In India, surrogacy is defined and dealt under the The Surrogacy (Regulation) Act, 2021. Section 2(zd) of the Act defines “surrogacy” to mean a practice whereby one woman bears and gives birth to a child for an intending couple with the intention of handing over such child to the intending couple after the birth. The Surrogacy (Regulation) Act, 2021, however, does not recognise and provide for the rights of LGBTQ couples even though it recognises single woman and live-in couples.
The right to become a parent is considered as a human right and it is very unfortunate that the LGBTQ community is being discriminated against in many such aspects merely because of the ethical beliefs of the society. Being a same-sex couple means that they can’t bear a child of their own and have to resort to other methods such as adoption or surrogacy to become a parent, either adoptive or natural. In the wave of change that is It is high time the country changed its approach to recognize and support this community in allowing them to build and cherish a family of their choice.
The Surrogacy (Regulation) Act, 2021
According to Section 2(r) of the Act, an ‘intending couple’ means a couple who have a medical indication necessitating gestational surrogacy and who intend to become parents through surrogacy, and an ‘intending women’ means an Indian woman who is a widow or divorcee between the age of 35 to 45 years and who intends to avail the surrogacy. This Act also provides that a surrogacy can only be availed if there is a medical indication necessitating gestational surrogacy, or if its for altruistic surrogacy under Section 4(ii)(a) and (b). Section 4(iii) of the Act enunciates that the surrogacy procedure should not be initiated unless the conditions prescribed in the Act is not fulfilled. It says that the intendening couples shall possess a certificate issued by the authority after fulfilling certain requirements like that of certificate of medical indication from a District Medical Board favouring either or both the member of the couple or the intending woman necessitating gestational surrogacy, an order passed by the First Class Magistrate court regarding the parentage and custody of the child born, a 36 month insurance covering postpartum delivery complication.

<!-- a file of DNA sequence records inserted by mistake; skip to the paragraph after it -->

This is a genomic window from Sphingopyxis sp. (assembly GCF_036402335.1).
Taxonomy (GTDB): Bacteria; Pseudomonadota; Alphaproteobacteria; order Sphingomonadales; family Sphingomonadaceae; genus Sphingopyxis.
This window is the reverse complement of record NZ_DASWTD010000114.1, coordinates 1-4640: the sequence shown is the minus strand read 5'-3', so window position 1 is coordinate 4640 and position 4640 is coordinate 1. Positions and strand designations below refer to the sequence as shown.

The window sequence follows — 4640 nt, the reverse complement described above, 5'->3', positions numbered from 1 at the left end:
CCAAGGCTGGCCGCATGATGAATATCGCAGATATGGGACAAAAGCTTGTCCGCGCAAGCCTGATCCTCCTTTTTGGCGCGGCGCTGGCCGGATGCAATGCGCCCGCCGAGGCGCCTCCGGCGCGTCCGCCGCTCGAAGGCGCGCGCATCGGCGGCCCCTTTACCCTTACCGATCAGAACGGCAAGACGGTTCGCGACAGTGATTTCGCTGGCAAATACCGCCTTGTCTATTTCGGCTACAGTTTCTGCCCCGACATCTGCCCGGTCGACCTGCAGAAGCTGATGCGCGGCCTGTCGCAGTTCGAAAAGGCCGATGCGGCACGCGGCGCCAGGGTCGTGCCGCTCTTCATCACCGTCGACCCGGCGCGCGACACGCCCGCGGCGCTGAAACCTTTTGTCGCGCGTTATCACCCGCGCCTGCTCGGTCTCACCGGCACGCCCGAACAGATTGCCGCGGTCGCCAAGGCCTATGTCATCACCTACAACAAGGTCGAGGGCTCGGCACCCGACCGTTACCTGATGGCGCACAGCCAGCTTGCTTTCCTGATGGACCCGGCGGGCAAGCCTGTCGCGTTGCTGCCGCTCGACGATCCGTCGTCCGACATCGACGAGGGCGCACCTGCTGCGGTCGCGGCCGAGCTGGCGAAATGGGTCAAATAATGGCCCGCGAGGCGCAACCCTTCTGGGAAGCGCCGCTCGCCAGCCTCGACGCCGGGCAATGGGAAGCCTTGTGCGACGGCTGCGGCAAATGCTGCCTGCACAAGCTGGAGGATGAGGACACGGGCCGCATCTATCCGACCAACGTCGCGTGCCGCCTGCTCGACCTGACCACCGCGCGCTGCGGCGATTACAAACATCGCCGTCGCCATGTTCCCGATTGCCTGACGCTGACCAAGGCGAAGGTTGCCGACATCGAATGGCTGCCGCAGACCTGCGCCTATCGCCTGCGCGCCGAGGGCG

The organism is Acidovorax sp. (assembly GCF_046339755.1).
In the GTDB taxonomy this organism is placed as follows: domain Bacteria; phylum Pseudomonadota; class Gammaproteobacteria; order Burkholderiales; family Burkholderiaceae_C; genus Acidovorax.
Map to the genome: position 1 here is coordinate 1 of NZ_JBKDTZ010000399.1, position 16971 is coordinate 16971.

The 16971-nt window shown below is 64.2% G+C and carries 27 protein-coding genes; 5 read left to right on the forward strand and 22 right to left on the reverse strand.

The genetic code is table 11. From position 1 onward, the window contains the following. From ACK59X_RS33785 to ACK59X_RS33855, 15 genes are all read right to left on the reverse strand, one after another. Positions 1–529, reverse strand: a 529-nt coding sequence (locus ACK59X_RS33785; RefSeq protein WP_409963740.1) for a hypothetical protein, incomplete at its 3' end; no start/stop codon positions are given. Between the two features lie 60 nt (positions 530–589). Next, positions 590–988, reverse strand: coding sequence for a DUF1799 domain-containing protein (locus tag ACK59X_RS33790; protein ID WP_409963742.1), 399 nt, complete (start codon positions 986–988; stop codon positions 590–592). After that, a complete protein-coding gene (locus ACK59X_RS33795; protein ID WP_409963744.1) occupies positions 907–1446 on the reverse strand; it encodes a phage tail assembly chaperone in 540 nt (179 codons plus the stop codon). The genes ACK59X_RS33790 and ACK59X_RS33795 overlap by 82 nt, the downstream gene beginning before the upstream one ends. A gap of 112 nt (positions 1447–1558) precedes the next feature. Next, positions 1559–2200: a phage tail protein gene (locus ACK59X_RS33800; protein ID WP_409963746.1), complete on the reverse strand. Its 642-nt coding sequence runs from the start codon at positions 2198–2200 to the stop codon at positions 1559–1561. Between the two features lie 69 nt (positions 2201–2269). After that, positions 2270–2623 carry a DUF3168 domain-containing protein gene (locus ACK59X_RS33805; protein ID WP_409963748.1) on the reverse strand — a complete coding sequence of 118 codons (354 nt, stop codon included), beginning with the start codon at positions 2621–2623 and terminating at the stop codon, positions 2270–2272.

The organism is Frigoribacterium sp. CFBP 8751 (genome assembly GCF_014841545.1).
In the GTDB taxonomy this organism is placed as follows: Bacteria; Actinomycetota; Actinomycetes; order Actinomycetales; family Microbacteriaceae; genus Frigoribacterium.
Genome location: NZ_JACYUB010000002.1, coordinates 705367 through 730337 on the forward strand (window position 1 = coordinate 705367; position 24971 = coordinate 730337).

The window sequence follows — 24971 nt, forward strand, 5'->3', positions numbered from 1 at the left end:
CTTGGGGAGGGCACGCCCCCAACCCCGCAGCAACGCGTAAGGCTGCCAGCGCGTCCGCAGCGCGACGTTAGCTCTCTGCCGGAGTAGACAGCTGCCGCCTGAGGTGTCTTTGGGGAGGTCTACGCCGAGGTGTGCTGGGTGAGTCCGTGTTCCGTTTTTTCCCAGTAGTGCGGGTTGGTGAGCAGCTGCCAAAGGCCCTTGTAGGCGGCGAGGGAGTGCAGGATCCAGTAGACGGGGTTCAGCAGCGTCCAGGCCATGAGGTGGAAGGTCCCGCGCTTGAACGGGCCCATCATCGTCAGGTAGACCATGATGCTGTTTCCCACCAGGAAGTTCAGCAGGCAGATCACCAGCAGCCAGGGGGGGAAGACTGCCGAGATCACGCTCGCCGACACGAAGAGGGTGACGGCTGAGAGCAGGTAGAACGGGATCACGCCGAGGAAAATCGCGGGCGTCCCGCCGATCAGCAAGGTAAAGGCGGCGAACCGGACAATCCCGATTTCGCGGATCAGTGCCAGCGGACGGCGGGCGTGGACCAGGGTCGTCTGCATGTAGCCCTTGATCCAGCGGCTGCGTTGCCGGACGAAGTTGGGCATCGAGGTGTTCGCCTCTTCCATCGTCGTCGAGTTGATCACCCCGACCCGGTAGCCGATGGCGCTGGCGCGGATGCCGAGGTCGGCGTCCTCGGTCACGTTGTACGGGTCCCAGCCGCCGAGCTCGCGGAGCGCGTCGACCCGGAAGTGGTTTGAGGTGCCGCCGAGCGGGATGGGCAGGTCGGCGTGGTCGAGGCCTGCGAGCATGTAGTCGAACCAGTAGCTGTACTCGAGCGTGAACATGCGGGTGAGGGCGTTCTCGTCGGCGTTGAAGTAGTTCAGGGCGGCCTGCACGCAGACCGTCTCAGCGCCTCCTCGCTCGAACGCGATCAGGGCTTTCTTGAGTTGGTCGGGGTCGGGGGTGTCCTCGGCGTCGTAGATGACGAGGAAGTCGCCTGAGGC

According to Section 4 (iii)(c) an eligibility certificate is also issued separately by the concerned authority to the intending couples only if they comply with the provisions specified. An intending couple should be married between the age of 23-50 years in case of female and male between the age of 26- 55 years, they should neither have an surviving child during surrogacy if the child is either physically or mentally challenged with no permanent cure and there should be a certificate regarding the same by the medical board.
From the above Sections it can be observed that the Act is not conducive for recognizing or providing rights to the LGBTQ couples vis-a-vis surrogacy. Even the very definition of the ‘intending couple’ is clearly restricted to couples with medical indication necessitating gestational surrogacy and the definition of an intending woman is narrowly restricted to a widow or divorcee. It does not deal with a man or woman who wishes to remain single and bear a child. Since the Act was only recently enacted after the case of Navtej Singh Johar and the NALSA case, the Government should have reconsidered the scope of the Act to include and provide for members and couples belonging to the LGBTQ community.
 Section 2(s), Surrogacy (Regulation) Act, 2021
 Navtej Singh Johar v. Union of India
 National Legal Services Authority (Nalsa) Vs. Union Of India